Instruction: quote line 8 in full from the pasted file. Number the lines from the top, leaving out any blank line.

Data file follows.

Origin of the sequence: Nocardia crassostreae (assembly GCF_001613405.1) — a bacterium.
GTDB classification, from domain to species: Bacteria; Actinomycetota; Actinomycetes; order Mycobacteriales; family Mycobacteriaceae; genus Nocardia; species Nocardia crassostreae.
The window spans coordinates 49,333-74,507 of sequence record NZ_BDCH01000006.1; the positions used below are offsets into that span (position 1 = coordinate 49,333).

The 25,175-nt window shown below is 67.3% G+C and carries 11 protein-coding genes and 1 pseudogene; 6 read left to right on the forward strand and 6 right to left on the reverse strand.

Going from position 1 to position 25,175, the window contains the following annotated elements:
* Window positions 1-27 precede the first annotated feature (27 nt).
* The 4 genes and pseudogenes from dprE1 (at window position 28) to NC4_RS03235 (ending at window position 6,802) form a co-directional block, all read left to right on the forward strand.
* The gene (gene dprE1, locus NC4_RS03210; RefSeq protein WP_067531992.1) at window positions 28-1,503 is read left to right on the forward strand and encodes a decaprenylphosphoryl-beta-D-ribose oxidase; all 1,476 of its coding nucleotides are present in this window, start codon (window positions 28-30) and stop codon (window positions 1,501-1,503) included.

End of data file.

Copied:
* The gene (gene dprE1, locus NC4_RS03210; RefSeq protein WP_067531992.1) at window positions 28-1,503 is read left to right on the forward strand and encodes a decaprenylphosphoryl-beta-D-ribose oxidase; all 1,476 of its coding nucleotides are present in this window, start codon (window positions 28-30) and stop codon (window positions 1,501-1,503) included.